Data suggests that Australia may be close to recession, something it has not seen since the early 1990s.
In the UK, between the recession of early 1990s and 2008, contracting growth was as elusive as a quest for facts during an election campaign. You may recall the days, it was the longest run of uninterrupted growth ever recorded. The chancellor for much of this period, a certain Gordon Brown, boasted: “No more boom and bust.” It is just that it did all end in bust, it was as if the longer we enjoyed the good times, the worse the inevitable bad times that followed. It is a bit like Games of Thrones, ‘winter is coming’ we are told, and it is dreaded because in the fictitious world of George RR Martin, summer has been exceptionally long, and long summers are always followed by long winters.
Meanwhile, in Australia, during that golden age of uninterrupted growth in the UK, something similar happened.
It is just that in 2008, when the West suffered what they refer to Down Under as the GFC, recession did not occur in Aus. Sure, it did see a contraction in one quarter. But recession is defined as two quarters of successive contraction, and Australia did not experience that.
It may have been saved by commodity prices. You may recall, commodity prices recovered quickly from the crash, and Australia has a lot of natural wealth.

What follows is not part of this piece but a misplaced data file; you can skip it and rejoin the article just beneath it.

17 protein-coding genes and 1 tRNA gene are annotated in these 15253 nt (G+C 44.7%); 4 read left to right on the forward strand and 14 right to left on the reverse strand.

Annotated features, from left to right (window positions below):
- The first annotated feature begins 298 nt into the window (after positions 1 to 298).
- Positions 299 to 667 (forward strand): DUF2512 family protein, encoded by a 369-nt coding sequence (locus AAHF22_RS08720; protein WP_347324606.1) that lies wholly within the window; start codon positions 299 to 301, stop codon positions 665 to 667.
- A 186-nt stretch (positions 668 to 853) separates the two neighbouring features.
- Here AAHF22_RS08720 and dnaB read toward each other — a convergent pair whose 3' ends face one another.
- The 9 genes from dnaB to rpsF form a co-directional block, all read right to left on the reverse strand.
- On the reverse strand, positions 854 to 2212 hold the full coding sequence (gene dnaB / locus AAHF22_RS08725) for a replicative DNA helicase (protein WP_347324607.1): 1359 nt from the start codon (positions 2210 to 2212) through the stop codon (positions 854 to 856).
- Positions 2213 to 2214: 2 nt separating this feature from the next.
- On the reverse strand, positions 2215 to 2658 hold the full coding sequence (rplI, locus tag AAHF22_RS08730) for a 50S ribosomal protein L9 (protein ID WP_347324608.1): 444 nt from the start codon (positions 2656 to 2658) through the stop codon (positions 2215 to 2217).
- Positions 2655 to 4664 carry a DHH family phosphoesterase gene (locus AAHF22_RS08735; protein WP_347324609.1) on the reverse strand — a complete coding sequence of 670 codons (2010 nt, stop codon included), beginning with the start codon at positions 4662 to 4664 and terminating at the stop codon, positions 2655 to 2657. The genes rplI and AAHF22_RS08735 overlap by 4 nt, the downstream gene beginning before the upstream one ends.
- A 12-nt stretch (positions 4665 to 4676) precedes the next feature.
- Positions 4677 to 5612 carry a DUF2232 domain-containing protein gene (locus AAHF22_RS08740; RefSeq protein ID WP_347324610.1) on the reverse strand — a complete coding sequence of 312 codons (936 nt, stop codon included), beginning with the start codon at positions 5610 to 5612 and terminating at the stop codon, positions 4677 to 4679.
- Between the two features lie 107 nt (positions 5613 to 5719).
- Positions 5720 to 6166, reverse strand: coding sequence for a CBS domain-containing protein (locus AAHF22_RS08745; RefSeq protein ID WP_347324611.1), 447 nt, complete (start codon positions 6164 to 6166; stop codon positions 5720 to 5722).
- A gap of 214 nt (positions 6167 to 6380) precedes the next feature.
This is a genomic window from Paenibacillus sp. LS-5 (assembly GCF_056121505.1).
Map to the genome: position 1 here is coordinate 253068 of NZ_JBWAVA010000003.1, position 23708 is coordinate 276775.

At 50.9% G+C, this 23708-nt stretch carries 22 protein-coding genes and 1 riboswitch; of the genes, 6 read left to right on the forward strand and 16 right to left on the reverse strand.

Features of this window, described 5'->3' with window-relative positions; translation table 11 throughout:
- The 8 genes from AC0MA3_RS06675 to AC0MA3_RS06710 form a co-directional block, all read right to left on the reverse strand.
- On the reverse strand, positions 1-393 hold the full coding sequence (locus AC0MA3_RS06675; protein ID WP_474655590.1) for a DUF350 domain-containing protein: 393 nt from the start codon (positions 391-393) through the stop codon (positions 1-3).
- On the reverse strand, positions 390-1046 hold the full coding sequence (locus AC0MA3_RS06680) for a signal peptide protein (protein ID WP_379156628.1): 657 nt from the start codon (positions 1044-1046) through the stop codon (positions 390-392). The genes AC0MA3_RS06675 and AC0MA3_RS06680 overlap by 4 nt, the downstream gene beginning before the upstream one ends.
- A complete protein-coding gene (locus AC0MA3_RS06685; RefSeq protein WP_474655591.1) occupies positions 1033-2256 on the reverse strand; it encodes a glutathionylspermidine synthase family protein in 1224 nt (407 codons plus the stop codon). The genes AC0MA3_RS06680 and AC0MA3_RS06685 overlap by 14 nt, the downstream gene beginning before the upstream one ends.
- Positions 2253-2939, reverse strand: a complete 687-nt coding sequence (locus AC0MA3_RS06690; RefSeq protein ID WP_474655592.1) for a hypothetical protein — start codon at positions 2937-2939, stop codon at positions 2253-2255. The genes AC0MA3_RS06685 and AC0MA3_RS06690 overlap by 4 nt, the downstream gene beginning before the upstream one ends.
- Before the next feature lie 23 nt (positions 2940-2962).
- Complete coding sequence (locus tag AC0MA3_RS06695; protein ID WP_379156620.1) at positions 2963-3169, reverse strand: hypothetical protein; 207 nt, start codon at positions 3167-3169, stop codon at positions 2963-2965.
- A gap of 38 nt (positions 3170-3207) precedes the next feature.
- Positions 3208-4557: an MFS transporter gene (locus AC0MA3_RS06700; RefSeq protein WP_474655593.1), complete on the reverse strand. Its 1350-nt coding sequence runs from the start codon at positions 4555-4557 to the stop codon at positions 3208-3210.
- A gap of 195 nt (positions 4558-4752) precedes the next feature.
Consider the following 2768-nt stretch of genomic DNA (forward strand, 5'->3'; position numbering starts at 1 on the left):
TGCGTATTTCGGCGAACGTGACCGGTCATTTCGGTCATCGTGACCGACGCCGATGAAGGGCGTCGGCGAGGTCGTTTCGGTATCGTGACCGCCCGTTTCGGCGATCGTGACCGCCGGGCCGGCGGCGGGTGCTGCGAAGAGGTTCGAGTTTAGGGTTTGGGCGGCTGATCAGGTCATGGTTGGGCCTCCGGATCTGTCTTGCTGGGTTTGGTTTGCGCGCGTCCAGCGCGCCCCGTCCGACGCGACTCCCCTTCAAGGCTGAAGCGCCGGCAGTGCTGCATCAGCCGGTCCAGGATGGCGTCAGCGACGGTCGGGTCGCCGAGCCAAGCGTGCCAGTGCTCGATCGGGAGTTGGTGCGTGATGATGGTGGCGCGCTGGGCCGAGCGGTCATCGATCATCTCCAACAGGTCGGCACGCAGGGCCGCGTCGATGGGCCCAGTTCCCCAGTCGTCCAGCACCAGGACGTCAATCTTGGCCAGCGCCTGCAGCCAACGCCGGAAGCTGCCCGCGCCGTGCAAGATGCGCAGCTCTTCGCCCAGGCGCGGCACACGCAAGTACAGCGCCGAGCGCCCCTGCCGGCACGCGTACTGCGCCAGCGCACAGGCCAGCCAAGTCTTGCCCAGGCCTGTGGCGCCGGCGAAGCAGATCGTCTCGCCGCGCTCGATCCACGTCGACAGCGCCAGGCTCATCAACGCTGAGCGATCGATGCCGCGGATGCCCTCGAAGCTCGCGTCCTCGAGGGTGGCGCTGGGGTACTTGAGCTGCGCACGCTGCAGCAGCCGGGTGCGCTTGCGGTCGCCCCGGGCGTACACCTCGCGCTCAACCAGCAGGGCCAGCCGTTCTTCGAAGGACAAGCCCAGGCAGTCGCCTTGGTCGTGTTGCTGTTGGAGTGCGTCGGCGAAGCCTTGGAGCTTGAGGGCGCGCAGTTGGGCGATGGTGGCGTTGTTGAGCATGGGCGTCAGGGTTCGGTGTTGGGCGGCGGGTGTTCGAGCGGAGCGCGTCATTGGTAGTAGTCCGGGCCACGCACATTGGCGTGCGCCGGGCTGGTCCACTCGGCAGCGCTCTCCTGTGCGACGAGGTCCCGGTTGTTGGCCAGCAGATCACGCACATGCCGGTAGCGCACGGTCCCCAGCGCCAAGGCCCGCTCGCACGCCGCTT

Alas, in Q3 2016 GDP in the land of the kangaroo contracted by 0.5 per cent, the biggest fall since the GFC.
Not all are panicking. For one thing, the first half of the year was exceptionally strong, with quarterly growth hitting one per cent in Q1 – so it may simply be that Q3 contraction was the result of averaging out – one offs helped boost the economy in Q1, by Q3 they were heading in the other direction.
Australia’s central bank seems unperturbed. The day before the data was released, the bank, which surely had a good idea of what the data was going to say, kept interest rates unchanged and stated: “The economy is growing at a moderate rate.”
Furthermore, retail sales rose nicely in October – up 0.5% – while the global economy seems to have seen a pick-up, and demand for commodities seem to be on an upwards trajectory – although admittedly a weak one.
But . . . data out since has revealed a widening in Australia’s trade deficit – hitting $1.5 billion – much worse than expected. That won’t do Australia’s GDP in the fourth quarter any good, at all.
Drilling down, coal exports surged, but iron ore and meat exports fell.
A lot depends on what happens in November and December, if the October data on trade proves typical for the rest of the year, then it will be touch and go whether Australia can avoid recession.